In the annals of “fake news,” a recent New York Times piece impugning FedEx for allegedly paying no taxes may be Exhibit A. Because my office does not subscribe, I had to borrow a copy. But upon reading, it was clear the story was saturated with bias.
Instead of scolding FedEx and sanctimoniously questioning the company’s corporate citizenship virtues, the Times should be applauding the company, President Trump, and congressional Republicans. By helping to pass the Tax Cut and Jobs Act two years ago, we helped single moms, middle-class families, small businesses, and companies such as FedEx grow and benefit their workers and customers.
The Times’s assertion that FedEx isn’t paying taxes simply isn’t true. FedEx is paying billions in taxes. But their lower tax burden is also enabling the company to make the very kind of investments and capital expenditures we wanted to incentivize when we passed the TCJA and lowered the corporate tax rate from 35% to a globally competitive 21%. As FedEx CEO Frederick W. Smith recently wrote in the Wall Street Journal, “We placed a major order for 24 Boeing wide-body freighters, funded major facility modernizations and expansions, put additional funds in our pension plan, and increased wages by more than $200 million.”
Smith noted that each order of one type of Boeing aircraft (the 777F) “injects about $540 million into the U.S. economy, supports 1,850 jobs, and generates roughly $45 million in federal, state and local taxes.”
As the member of Congress who represents Wichita, Kansas — also known as the “Air Capital of the World” — I have seen the economic implications of these purchases firsthand. After the passage of the TCJA, FedEx, like many companies, consciously adjusted its behavior, investing in its equipment and employees. FedEx helped not only Boeing but other companies such as Wichita’s Spirit AeroSystems and other local aircraft suppliers that benefit from increased aviation purchases. All of these decisions generate new economic activity and new tax revenues for governments at all levels.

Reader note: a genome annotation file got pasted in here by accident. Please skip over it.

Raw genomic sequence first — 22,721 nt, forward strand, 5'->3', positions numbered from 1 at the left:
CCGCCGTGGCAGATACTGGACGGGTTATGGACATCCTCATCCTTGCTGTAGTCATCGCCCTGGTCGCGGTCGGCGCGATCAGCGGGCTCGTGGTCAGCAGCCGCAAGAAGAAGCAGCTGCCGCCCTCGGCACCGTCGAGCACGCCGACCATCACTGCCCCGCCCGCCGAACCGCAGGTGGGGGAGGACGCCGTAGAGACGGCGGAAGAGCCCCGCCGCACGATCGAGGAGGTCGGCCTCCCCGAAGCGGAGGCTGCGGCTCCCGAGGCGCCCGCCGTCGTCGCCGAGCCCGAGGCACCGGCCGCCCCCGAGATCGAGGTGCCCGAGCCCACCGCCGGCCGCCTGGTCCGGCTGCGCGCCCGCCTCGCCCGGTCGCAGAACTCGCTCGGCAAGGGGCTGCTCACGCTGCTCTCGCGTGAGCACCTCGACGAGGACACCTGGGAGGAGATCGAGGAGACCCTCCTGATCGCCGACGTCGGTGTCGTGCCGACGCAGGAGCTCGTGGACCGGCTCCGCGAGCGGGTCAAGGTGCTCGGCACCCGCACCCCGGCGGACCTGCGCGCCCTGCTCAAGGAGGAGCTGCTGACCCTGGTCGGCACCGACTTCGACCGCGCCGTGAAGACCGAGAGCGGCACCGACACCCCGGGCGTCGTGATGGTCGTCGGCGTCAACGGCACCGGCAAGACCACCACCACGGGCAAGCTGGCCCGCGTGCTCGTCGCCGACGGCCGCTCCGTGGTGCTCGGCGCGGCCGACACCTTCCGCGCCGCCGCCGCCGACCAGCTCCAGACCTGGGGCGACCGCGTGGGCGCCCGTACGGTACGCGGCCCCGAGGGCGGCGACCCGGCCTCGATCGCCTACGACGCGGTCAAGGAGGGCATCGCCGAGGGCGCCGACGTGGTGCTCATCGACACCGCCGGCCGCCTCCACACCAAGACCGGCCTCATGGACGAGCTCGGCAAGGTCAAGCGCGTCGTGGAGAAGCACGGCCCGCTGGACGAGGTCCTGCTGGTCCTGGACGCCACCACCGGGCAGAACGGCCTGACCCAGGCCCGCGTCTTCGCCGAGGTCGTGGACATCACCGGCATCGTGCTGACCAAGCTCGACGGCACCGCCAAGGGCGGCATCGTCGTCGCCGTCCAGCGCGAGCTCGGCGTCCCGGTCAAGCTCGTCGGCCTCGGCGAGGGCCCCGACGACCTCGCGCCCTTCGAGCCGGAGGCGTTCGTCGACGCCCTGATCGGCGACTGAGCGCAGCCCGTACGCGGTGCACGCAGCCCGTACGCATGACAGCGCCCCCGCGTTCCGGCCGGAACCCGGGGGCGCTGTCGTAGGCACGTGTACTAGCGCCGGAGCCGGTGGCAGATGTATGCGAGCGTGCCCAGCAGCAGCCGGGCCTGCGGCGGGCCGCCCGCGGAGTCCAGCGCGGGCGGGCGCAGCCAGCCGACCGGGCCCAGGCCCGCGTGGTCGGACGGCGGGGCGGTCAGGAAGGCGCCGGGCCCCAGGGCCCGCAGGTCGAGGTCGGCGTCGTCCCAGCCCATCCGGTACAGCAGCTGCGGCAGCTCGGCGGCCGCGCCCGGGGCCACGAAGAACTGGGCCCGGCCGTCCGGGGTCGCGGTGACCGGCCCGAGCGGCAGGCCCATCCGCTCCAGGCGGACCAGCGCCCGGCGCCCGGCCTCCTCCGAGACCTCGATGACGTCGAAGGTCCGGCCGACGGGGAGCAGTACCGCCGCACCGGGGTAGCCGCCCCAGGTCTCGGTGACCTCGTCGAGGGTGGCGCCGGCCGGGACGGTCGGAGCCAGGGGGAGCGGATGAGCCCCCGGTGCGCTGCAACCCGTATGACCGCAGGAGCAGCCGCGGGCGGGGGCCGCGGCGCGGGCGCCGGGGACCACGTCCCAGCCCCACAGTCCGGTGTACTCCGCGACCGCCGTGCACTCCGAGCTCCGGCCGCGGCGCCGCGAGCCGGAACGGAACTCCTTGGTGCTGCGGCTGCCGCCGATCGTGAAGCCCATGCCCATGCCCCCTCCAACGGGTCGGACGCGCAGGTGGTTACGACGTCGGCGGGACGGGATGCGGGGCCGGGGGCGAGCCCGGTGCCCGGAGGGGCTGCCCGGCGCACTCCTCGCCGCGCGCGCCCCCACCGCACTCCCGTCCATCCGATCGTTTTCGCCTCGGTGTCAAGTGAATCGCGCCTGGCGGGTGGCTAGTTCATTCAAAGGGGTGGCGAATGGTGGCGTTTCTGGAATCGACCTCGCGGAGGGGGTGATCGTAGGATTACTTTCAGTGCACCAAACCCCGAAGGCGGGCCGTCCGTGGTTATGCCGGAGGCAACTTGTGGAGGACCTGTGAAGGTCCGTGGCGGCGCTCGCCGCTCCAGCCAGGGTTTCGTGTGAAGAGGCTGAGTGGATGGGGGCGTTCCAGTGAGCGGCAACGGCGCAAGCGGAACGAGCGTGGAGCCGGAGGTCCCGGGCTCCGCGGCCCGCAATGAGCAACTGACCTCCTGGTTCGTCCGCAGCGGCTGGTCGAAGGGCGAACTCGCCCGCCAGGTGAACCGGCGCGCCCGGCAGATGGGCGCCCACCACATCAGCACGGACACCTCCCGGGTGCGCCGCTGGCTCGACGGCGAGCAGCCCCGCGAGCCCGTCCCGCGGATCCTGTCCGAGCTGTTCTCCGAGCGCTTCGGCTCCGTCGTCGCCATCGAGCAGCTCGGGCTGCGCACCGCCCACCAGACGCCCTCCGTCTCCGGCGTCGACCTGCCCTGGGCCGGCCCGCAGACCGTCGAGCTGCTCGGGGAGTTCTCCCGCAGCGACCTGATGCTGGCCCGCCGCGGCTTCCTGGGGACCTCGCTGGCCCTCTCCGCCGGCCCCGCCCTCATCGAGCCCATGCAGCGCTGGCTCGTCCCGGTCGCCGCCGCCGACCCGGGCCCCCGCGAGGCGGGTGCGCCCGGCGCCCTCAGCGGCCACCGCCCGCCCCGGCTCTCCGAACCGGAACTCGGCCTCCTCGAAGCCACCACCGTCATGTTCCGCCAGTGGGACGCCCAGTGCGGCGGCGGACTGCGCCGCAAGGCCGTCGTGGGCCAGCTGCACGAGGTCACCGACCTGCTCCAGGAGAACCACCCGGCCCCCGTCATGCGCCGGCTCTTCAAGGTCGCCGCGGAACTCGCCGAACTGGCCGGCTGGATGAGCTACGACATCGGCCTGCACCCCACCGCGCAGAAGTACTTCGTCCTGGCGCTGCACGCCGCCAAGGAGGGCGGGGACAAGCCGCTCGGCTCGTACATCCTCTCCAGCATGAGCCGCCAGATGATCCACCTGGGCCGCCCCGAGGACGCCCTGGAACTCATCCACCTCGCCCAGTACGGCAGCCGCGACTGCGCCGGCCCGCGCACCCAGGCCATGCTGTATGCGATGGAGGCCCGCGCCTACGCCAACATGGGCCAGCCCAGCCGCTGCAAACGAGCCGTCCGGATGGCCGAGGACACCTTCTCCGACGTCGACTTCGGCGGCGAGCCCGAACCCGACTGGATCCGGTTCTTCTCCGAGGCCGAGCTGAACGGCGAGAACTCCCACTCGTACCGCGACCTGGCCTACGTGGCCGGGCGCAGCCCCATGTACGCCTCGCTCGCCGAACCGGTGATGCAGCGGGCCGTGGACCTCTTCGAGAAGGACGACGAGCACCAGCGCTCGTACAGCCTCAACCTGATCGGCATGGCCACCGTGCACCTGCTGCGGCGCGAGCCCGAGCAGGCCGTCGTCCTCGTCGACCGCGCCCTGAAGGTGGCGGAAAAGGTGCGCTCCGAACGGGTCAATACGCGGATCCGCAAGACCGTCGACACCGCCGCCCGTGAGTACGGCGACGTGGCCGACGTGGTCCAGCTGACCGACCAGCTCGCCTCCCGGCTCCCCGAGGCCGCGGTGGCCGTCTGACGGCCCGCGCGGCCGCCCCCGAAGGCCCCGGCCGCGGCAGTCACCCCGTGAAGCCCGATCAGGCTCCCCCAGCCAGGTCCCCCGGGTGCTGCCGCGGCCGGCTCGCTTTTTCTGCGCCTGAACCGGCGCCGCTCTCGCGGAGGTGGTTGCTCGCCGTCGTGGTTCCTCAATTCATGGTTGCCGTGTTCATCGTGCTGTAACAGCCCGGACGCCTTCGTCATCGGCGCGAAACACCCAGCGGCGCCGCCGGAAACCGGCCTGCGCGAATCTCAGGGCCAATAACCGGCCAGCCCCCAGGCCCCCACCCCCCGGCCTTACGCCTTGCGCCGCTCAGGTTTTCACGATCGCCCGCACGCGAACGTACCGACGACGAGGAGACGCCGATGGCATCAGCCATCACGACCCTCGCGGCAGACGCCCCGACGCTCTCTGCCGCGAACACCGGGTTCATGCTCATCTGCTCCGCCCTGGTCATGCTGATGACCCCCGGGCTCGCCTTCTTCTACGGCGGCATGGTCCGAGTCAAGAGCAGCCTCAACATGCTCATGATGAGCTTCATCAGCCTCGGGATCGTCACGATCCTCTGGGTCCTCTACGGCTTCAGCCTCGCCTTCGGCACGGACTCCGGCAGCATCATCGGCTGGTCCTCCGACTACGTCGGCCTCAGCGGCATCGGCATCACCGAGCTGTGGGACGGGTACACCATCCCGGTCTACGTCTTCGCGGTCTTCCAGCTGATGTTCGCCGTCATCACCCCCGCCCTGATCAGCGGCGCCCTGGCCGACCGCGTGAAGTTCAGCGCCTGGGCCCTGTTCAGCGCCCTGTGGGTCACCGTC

Cessna, another Wichita-based aviation company, has also seen expanded growth as a consequence of the tax law. Since the enactment of the Tax Cuts and Jobs Act, deliveries of Cessna Citation jets in 2018 were at their highest since 2009. This increased demand for aviation companies means jobs for a critical industry in my district. It shows that two years after the law was implemented, tax cuts are helping families and businesses thrive.
FedEx’s Smith was rightly apoplectic following the Times story. He challenged Times publisher A.G. Sulzberger to a public debate about “federal tax policy and the relative societal benefits of business investments … to the United States economy, especially lower- and middle-class wage earners.”
FedEx made a point of noting that it has paid almost $10 billion in total taxes in the U.S. during the last five fiscal years, even as the Times “paid zero federal income tax in 2017 on earnings of $111 million, and only $30 million in 2018.”
FedEx also emphasized that the investments it made following the passage of the TCJA included a voluntary contribution of $1.5 billion to the FedEx pension plan and more than $200 million in increased wages, two-thirds of which went to hourly workers.
The Times obviously doesn’t want to admit that the Tax Cut and Jobs Act is working because that would give President Trump and Republicans credit for our current booming economy. Likewise, many Democratic politicians have tried to write off the benefits of the Tax Cuts and Jobs Act. Yet, two years after its enactment, the law continues to fuel growth, investment, and the lowest employment rate in 50 years. This economic growth has also increased middle-class incomes by $5,000 in the last three years, compared to just a $1,200 increase in the previous seven years.
Democrats and the Times may not want to remind Americans (and voters) about the benefits of the Tax Cuts and Jobs Act for fear of losing the next election. But no matter what they think, America’s economy is growing, and families are benefiting. And like FedEx, companies all across the country are finally able to invest in new equipment and their employees for the first in years. This is something we should all celebrate, and the Times should live up to its motto — “All the News That’s Fit to Print.”
Ron Estes has represented Kansas’s 4th Congressional District in the U.S. House of Representatives since 2017. He is a member of the U.S. House Committee on Ways and Means.